So where does this leave us as re-enactors? Well, as a re-enactor specializing in pre-1600 studies I would be tempted to just use a thimble ring. That would be “safe” for just about anywhere, except the Romans.

And what strange side trips has this line of research taken me off on? Well, probably the oddest was this one. And it is an excellent example of why we should not jump to conclusions about an item, based solely on a picture. I was searching through Google Images, and this picture popped up.

I was looking for good pictures of Hispano-Moresque thimbles, which actually look a lot like this in shape, but the decorations on these were obviously Pictish. There is no indication of size in the pictures, but fortunately the title along the bottom gave it all away. These are part of a Pictish hoard, found in Scotland, containing silver and silver gilt, and they are mounts – decorative pieces, possibly from a sword or knife handle, and they are waaay to big to be used as thimbles.

And then there was the modern Arabic thimble, that so easily could have been portrayed as something of greater antiquity. The form is modern. The dimples are too regular and the decorative band on an earlier thimble would have been engraved, rather than having raised letters. But the clincher is the meaning of the Arabic: Wrinkle Free Natural Silk Textiles. Not exactly a verse from the Koran.

And another odd bit? Seeing my own pictures of thimbles, from my collection, show up on Google images. It sure didn’t take them long to grab them!

I hope that this brief survey has been helpful to all those who enjoy sewing and the humble, but immensely useful, thimble.

Thimbles Part 6

So now we have an idea of what was going on in Europe, but what about the areas of Middle Eastern and Slavic influence, that were actually closer to the source of silk?

The earliest metal finger protectors that we find were in China, where steel needles originated. These took the form of split thimble rings, like the one in this picture.

The first solid thimble ring that I have been able to locate is a 2nd century BC Scythian thimble.

Thimble rings continued to be used alongside thimbles. Some were solid and some had soldered seams.

I have to admit. I was really delighted when I saw my first pictures of some of the non-European thimbles. I love the shapes and designs! The thimbles created in the Islamic empire are generally divided into three categories:  Abbasid-Levantine, Hispano-Moresque, and Turko-Slavic. This is not a hard-and-fast set of categories, there are variations within each style, but sometimes categories are useful in order to gain a general understanding of a form. You can definitely see cultural influences in the different styles.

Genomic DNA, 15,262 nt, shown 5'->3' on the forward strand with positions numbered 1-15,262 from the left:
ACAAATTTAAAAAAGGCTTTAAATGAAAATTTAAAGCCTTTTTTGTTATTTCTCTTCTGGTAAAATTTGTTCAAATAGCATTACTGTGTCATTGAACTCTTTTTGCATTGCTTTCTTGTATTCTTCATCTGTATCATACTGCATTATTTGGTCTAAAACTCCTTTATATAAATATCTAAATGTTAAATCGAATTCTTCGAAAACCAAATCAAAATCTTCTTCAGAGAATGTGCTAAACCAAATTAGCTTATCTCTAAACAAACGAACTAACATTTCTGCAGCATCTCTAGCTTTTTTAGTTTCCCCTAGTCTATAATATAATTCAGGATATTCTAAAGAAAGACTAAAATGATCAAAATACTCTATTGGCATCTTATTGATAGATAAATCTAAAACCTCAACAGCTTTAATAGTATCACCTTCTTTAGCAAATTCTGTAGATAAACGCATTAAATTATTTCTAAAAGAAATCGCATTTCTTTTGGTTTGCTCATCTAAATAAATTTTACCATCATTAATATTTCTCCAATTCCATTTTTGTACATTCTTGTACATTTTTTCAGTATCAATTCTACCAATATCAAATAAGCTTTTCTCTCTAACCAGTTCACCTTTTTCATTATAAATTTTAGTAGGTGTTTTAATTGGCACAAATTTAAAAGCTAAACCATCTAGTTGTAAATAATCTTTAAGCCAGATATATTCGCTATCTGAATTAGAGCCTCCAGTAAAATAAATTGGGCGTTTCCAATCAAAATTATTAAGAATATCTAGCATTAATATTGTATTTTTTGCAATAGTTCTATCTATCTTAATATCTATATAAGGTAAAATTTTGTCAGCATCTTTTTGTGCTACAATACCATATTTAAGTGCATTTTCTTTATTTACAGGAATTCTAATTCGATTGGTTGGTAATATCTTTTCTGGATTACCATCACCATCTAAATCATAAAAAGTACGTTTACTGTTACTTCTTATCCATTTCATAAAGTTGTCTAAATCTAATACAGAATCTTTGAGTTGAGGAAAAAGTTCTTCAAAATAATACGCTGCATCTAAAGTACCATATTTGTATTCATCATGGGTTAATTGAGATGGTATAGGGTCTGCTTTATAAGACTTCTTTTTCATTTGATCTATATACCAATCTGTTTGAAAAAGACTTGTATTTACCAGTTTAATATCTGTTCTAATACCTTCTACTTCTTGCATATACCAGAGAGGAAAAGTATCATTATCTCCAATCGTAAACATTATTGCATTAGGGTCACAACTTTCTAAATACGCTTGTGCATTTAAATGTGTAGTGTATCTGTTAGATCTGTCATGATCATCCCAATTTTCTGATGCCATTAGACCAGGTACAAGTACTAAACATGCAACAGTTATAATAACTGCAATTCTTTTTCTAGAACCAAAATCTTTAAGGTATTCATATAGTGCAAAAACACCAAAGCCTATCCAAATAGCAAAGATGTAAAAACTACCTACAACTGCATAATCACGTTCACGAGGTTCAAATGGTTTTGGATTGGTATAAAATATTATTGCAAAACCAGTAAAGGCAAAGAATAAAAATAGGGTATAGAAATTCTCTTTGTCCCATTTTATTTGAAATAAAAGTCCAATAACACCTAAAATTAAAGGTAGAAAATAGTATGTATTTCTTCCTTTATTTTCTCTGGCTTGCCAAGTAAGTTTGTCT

Abbasid-Levantine Thimbles are the earliest form of closed cast thimbles that we have good documentation for, dating from the ninth through 12th centuries. They are found throughout Asia Minor, particularly in Israel, Syria, Trans-Jordan, Iraq, and Iran. Some researchers believe that it was this type of thimble that was brought back to Europe by the returning crusaders. But it took a long time for thimbles to really catch on in Europe, and even longer in England.

Hispano-Moresque thimbles date from the 10th to the 15th century. They are produced through lost wax casting and tend to be rather heavy. These thimbles are found predominantly in western north Africa and Spain, but have also been found in France and in Viking settlements as far north as Denmark. They have a pointed top and some people think that the dimples are actually carved into the wax models, rather than being hammered in after manufacture. The bands of these thimbles are often decorated with engraving or stamped geometric or floral patterns.

The Turko-Slavic thimbles are generally found in sites dating from the 13th through the 18th centuries. They are found throughout the eastern Mediterranean as well as in Bulgaria, Romania, and Hungary. Most of them were cast in bronze, using the lost wax technique. Occasionally an iron thimble is found. They are characterized by their large bulbous shape and sometimes have a hole in the top. This picture demonstrates the style. The thimble on the right is iron.

This brief journey through the world of thimbles and thimble rings has been an interesting research experience for me. Sooo much bad and out of date information, was readily available. even finding decent pictures, of anything other than my own, predominantly English, collection was a challenge.

As a re-enactor specializing in pre-1600 studies I would be tempted to just use a thimble ring. That would be “safe” for just anywhere, except the Romans.

But we can ask: Were there other sorts of needle pushers besides thimbles?